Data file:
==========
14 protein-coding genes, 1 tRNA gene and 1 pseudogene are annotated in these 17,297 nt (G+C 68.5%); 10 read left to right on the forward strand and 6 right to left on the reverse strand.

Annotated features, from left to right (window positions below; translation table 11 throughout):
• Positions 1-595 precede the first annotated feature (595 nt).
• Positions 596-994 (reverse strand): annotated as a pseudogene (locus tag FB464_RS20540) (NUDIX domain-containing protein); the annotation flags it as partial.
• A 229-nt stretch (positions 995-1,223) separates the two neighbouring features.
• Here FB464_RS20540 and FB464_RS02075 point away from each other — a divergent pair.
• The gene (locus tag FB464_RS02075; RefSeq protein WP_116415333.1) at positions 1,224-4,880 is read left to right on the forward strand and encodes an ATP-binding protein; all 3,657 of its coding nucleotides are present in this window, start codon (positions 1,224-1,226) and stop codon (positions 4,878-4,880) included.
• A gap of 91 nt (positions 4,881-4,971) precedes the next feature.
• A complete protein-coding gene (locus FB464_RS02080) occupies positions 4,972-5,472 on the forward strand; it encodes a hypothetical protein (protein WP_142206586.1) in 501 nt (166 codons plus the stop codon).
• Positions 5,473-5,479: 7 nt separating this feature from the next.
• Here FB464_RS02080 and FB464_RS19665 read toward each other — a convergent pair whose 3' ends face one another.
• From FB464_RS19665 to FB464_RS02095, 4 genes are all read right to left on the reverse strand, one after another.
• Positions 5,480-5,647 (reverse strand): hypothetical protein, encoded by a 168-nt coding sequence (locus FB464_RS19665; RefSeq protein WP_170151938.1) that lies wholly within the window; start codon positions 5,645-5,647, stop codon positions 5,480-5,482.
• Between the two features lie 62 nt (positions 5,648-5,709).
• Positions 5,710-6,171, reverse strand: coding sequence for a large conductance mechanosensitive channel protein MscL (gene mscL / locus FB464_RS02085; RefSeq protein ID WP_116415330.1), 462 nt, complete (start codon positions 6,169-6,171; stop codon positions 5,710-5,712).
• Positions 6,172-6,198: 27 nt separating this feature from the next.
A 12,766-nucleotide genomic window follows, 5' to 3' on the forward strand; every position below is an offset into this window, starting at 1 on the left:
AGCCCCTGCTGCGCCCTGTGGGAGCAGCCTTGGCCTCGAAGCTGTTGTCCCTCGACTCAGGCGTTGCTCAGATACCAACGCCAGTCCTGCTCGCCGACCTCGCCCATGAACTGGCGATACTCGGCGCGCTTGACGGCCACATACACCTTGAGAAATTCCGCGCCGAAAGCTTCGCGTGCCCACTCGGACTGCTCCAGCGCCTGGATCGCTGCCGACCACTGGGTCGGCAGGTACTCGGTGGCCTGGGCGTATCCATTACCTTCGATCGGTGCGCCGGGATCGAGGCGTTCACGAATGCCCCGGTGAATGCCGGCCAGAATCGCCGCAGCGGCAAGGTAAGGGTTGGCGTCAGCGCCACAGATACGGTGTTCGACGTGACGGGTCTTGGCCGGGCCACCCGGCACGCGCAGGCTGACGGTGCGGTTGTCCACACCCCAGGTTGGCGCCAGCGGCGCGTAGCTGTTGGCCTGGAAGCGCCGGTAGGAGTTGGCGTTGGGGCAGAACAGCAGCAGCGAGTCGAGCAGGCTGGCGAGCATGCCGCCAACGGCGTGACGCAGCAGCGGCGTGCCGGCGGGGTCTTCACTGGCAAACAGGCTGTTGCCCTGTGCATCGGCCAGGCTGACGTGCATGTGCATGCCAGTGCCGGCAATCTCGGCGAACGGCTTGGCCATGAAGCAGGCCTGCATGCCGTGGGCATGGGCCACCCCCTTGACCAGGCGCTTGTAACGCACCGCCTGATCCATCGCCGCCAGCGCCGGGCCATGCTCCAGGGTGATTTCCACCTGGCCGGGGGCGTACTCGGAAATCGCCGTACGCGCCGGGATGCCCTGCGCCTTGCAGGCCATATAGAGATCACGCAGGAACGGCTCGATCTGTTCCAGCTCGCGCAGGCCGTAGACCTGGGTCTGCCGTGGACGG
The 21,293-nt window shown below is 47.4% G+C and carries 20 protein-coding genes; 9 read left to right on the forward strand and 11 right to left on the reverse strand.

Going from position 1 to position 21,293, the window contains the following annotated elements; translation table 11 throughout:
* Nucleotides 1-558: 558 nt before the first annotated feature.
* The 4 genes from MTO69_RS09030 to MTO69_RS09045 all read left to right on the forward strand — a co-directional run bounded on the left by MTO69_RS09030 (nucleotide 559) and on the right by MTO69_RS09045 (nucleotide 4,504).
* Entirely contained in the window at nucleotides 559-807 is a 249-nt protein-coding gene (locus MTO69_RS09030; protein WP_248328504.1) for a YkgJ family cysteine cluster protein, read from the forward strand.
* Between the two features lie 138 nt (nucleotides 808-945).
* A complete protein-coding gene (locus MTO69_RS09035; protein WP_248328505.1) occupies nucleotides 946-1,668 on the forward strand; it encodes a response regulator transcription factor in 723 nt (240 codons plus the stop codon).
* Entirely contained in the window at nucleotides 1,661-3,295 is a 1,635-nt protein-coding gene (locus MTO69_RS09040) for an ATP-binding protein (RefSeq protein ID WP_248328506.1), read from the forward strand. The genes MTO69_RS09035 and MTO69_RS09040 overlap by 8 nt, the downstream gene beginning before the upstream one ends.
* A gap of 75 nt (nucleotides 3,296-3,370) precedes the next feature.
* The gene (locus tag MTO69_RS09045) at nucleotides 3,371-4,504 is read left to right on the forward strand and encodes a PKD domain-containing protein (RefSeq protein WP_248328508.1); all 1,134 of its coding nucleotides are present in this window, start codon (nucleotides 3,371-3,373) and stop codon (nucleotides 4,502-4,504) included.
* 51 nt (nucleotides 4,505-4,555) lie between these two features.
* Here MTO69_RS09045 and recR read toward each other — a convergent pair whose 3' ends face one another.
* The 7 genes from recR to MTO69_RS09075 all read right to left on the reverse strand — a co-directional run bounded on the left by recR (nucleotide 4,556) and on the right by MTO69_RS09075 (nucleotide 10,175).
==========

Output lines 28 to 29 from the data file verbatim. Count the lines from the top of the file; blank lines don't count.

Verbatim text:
* The gene (locus tag MTO69_RS09045) at nucleotides 3,371-4,504 is read left to right on the forward strand and encodes a PKD domain-containing protein (RefSeq protein WP_248328508.1); all 1,134 of its coding nucleotides are present in this window, start codon (nucleotides 3,371-3,373) and stop codon (nucleotides 4,502-4,504) included.
* 51 nt (nucleotides 4,505-4,555) lie between these two features.